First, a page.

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At Cooper’s Landing on Sunday, a man pulled a bald eagle from the current of the Missouri River so it wouldn’t drown. The eagle was taken to the MU Veterinary School’s Raptor Rehabilitation Project. Roger Giles took his small boat upstream at the end of Sunday morning to check on a trotline he had set out the night before. Giles said, “I saw this bald eagle on the bank.” “After three or four jumps, the eagle landed in the water.” Giles watched as the eagle snatched a floating branch of a tree and seemed to move upstream. When the branch broke, the eagle was scared. He said, “It floated away, got caught in the current, and was carried farther down the river.” Giles said it took him about 90 seconds to get back into his boat and move toward the eagle. “Like a stretcher, I put this landing net under it and lifted it into my boat,” he said. Giles took the eagle back to his bigger boat at Cooper’s Landing so it could dry off and fly away on its own. As soon as he got back to the boat, he made four calls: two to the Missouri Department of Conservation and two to the MU Vet School’s Raptor Rehabilitation Program.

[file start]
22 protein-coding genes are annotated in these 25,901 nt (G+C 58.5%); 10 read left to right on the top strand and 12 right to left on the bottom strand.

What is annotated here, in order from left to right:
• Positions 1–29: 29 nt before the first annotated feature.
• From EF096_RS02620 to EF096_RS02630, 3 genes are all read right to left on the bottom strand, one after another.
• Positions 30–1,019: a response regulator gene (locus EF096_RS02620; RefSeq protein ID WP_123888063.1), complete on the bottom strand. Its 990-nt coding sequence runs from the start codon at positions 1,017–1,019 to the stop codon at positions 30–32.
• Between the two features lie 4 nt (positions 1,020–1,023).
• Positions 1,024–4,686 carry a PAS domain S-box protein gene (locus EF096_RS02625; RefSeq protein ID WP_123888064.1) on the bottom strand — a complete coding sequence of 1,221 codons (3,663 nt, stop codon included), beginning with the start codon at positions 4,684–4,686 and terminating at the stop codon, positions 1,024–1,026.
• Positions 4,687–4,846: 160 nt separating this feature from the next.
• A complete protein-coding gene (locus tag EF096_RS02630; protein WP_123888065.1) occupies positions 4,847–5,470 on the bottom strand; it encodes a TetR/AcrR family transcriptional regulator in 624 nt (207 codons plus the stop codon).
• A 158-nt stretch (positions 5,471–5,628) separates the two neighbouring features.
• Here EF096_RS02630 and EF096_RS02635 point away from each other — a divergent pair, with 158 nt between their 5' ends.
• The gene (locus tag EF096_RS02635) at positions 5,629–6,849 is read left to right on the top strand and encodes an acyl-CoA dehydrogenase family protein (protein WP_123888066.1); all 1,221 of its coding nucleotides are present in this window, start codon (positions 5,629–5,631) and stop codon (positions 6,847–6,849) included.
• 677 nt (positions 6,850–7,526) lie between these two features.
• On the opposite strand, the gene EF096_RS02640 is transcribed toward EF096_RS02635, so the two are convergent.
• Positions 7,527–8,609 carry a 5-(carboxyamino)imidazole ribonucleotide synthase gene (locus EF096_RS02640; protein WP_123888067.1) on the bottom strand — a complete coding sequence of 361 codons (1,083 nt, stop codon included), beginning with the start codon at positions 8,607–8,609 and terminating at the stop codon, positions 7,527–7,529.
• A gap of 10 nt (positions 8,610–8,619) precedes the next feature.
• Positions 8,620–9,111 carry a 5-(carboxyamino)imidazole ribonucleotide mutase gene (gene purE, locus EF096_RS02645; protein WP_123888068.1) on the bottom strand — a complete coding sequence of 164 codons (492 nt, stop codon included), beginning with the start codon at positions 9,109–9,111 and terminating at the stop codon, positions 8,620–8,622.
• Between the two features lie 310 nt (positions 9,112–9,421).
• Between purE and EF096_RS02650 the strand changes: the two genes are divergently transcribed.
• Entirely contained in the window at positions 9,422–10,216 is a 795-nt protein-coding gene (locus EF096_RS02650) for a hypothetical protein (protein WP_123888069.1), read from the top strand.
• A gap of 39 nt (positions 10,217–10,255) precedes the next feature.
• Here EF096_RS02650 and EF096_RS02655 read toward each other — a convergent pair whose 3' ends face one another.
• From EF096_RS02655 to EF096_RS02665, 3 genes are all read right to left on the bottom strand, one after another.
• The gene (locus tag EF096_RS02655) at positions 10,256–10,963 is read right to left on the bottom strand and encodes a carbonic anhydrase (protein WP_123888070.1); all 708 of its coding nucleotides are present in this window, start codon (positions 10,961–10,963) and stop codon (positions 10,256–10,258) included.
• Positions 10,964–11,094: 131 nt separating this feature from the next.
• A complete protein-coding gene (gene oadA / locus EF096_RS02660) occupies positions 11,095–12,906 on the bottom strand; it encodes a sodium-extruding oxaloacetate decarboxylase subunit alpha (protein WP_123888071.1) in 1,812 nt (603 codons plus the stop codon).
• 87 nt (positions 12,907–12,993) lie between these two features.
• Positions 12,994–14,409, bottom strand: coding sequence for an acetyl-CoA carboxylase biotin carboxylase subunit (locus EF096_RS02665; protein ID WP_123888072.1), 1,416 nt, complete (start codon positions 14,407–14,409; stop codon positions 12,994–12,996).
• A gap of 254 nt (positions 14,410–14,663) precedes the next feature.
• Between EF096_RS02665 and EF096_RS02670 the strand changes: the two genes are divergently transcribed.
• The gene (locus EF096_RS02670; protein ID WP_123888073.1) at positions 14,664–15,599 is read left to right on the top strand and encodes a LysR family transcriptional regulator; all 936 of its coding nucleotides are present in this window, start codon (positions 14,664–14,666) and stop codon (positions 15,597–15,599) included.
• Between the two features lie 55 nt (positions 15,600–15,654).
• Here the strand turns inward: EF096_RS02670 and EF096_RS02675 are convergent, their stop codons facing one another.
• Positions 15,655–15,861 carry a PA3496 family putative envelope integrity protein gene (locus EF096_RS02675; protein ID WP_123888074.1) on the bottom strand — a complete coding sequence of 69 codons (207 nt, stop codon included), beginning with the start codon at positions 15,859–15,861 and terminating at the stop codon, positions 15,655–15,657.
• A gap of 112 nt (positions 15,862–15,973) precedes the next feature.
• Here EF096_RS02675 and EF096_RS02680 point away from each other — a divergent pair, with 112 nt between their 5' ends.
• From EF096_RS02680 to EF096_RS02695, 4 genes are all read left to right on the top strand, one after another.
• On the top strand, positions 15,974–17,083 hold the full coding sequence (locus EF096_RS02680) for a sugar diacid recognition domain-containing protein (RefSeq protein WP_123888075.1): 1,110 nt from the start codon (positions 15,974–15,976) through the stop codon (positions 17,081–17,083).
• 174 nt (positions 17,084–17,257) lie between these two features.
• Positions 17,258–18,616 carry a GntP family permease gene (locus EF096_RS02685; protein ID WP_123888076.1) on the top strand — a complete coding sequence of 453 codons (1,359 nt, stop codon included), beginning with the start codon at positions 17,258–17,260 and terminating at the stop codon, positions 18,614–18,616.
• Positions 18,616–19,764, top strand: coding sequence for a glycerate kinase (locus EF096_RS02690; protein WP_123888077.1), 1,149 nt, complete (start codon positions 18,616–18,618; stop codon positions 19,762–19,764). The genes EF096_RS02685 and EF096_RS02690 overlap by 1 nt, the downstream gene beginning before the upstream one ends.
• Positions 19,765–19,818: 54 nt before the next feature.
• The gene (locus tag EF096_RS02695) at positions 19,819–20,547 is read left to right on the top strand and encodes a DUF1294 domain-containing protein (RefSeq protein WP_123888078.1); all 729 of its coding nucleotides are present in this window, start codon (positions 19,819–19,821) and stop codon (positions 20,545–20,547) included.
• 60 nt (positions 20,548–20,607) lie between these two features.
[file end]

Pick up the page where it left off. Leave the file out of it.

After a few hours, he realized that the bird wasn’t going to get better on its own, so he took it to Raptor Rehab. The Raptor Rehabilitation Project’s public relations officer, Christa Moore, said, “He was very lazy, calm, and sleepy.” “When they saw that none of his bones were broken, they did some blood tests and put him in a cage to rest.” The eagle’s health has improved, but it still needs fluids and cage rest. This is the eighth eagle this year that the rehabilitation project has helped. Most of them were hit by cars. Even though the tests on this eagle haven’t come back yet, Moore thinks that lead poisoning could have been to blame. She said, “They get it from the lead shot in their food.” “They’ll get a lot of lead in their bodies, which is dangerous for them in large amounts.”

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  1. Anonymous

    Baby eagles don’t have white heads or tails

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